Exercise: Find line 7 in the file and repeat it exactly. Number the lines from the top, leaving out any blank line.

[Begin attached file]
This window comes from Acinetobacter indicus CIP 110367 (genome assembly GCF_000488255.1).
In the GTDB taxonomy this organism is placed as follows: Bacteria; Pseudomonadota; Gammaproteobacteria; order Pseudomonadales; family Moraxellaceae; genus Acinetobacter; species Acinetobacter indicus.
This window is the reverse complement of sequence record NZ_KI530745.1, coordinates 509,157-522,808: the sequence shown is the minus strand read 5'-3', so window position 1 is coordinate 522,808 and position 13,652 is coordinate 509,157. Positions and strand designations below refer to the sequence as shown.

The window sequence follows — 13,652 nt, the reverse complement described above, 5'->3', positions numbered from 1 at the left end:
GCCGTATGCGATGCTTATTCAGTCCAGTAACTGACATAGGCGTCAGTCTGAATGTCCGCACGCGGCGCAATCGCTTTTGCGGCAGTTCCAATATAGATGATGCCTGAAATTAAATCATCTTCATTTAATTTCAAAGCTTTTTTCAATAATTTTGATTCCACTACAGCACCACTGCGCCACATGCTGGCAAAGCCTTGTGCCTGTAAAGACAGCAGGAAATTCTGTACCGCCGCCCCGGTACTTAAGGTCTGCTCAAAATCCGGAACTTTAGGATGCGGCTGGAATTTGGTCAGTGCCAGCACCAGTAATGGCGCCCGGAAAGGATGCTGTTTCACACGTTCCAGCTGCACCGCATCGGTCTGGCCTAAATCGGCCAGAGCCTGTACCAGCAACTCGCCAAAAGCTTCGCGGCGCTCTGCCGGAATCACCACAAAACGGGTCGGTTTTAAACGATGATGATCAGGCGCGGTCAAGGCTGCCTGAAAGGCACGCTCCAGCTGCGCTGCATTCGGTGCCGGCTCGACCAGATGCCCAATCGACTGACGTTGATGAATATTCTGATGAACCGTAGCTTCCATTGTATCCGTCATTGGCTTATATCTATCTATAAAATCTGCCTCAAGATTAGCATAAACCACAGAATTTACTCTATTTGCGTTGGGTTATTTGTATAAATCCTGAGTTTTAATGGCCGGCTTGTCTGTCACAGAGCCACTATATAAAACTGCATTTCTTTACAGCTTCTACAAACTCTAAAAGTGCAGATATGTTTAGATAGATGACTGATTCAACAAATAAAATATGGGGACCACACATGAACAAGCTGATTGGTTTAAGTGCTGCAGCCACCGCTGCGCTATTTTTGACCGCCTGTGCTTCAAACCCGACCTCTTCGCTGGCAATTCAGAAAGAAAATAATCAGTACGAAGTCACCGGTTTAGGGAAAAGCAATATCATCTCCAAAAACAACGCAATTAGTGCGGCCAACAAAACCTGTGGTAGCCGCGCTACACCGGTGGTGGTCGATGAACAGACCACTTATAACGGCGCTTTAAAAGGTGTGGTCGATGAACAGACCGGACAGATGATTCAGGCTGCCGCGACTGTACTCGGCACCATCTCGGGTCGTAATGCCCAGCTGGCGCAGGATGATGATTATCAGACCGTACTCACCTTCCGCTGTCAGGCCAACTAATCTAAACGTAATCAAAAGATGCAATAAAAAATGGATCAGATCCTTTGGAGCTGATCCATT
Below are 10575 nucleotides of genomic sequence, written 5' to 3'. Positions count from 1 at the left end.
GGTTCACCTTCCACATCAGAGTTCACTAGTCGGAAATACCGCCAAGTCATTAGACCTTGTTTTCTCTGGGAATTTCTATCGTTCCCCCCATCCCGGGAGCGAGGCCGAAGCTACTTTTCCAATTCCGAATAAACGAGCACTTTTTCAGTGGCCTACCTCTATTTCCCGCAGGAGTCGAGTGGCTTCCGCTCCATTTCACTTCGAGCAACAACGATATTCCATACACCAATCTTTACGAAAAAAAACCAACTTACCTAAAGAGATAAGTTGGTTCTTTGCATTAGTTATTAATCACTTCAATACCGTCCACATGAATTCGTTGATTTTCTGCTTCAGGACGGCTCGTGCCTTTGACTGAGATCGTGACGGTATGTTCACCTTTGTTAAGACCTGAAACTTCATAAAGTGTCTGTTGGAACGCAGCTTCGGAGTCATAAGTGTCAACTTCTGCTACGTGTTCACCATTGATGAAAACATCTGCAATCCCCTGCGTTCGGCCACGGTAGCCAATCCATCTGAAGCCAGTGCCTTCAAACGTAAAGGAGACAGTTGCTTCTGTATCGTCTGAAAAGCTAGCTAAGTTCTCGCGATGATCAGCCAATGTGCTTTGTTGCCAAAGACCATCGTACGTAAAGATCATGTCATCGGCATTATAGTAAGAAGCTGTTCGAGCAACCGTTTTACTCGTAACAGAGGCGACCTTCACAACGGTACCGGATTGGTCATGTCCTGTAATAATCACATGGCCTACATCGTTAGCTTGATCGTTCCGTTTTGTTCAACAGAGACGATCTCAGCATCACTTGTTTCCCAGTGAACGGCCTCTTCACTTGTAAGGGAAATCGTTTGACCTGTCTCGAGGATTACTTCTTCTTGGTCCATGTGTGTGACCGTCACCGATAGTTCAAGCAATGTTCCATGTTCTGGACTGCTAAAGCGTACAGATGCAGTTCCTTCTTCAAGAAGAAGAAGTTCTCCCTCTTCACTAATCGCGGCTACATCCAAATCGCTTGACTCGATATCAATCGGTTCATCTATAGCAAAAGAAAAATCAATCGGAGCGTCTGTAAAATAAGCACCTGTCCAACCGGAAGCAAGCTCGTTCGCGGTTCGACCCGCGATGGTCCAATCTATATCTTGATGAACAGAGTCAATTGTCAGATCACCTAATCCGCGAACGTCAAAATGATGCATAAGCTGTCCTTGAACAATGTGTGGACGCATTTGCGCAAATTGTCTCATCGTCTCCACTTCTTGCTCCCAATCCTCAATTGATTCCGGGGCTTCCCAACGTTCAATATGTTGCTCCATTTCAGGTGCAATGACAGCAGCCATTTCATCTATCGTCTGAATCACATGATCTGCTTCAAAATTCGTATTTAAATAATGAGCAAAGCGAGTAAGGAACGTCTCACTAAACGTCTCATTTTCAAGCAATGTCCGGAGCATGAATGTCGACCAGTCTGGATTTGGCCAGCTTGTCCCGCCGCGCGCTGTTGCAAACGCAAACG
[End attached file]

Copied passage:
GGTTCACCTTCCACATCAGAGTTCACTAGTCGGAAATACCGCCAAGTCATTAGACCTTGTTTTCTCTGGGAATTTCTATCGTTCCCCCCATCCCGGGAGCGAGGCCGAAGCTACTTTTCCAATTCCGAATAAACGAGCACTTTTTCAGTGGCCTACCTCTATTTCCCGCAGGAGTCGAGTGGCTTCCGCTCCATTTCACTTCGAGCAACAACGATATTCCATACACCAATCTTTACGAAAAAAAACCAACTTACCTAAAGAGATAAGTTGGTTCTTTGCATTAGTTATTAATCACTTCAATACCGTCCACATGAATTCGTTGATTTTCTGCTTCAGGACGGCTCGTGCCTTTGACTGAGATCGTGACGGTATGTTCACCTTTGTTAAGACCTGAAACTTCATAAAGTGTCTGTTGGAACGCAGCTTCGGAGTCATAAGTGTCAACTTCTGCTACGTGTTCACCATTGATGAAAACATCTGCAATCCCCTGCGTTCGGCCACGGTAGCCAATCCATCTGAAGCCAGTGCCTTCAAACGTAAAGGAGACAGTTGCTTCTGTATCGTCTGAAAAGCTAGCTAAGTTCTCGCGATGATCAGCCAATGTGCTTTGTTGCCAAAGACCATCGTACGTAAAGATCATGTCATCGGCATTATAGTAAGAAGCTGTTCGAGCAACCGTTTTACTCGTAACAGAGGCGACCTTCACAACGGTACCGGATTGGTCATGTCCTGTAATAATCACATGGCCTACATCGTTAGCTTGATCGTTCCGTTTTGTTCAACAGAGACGATCTCAGCATCACTTGTTTCCCAGTGAACGGCCTCTTCACTTGTAAGGGAAATCGTTTGACCTGTCTCGAGGATTACTTCTTCTTGGTCCATGTGTGTGACCGTCACCGATAGTTCAAGCAATGTTCCATGTTCTGGACTGCTAAAGCGTACAGATGCAGTTCCTTCTTCAAGAAGAAGAAGTTCTCCCTCTTCACTAATCGCGGCTACATCCAAATCGCTTGACTCGATATCAATCGGTTCATCTATAGCAAAAGAAAAATCAATCGGAGCGTCTGTAAAATAAGCACCTGTCCAACCGGAAGCAAGCTCGTTCGCGGTTCGACCCGCGATGGTCCAATCTATATCTTGATGAACAGAGTCAATTGTCAGATCACCTAATCCGCGAACGTCAAAATGATGCATAAGCTGTCCTTGAACAATGTGTGGACGCATTTGCGCAAATTGTCTCATCGTCTCCACTTCTTGCTCCCAATCCTCAATTGATTCCGGGGCTTCCCAACGTTCAATATGTTGCTCCATTTCAGGTGCAATGACAGCAGCCATTTCATCTATCGTCTGAATCACATGATCTGCTTCAAAATTCGTATTTAAATAATGAGCAAAGCGAGTAAGGAACGTCTCACTAAACGTCTCATTTTCAAGCAATGTCCGGAGCATGAATGTCGACCAGTCTGGATTTGGCCAGCTTGTCCCGCCGCGCGCTGTTGCAAACGCAAACG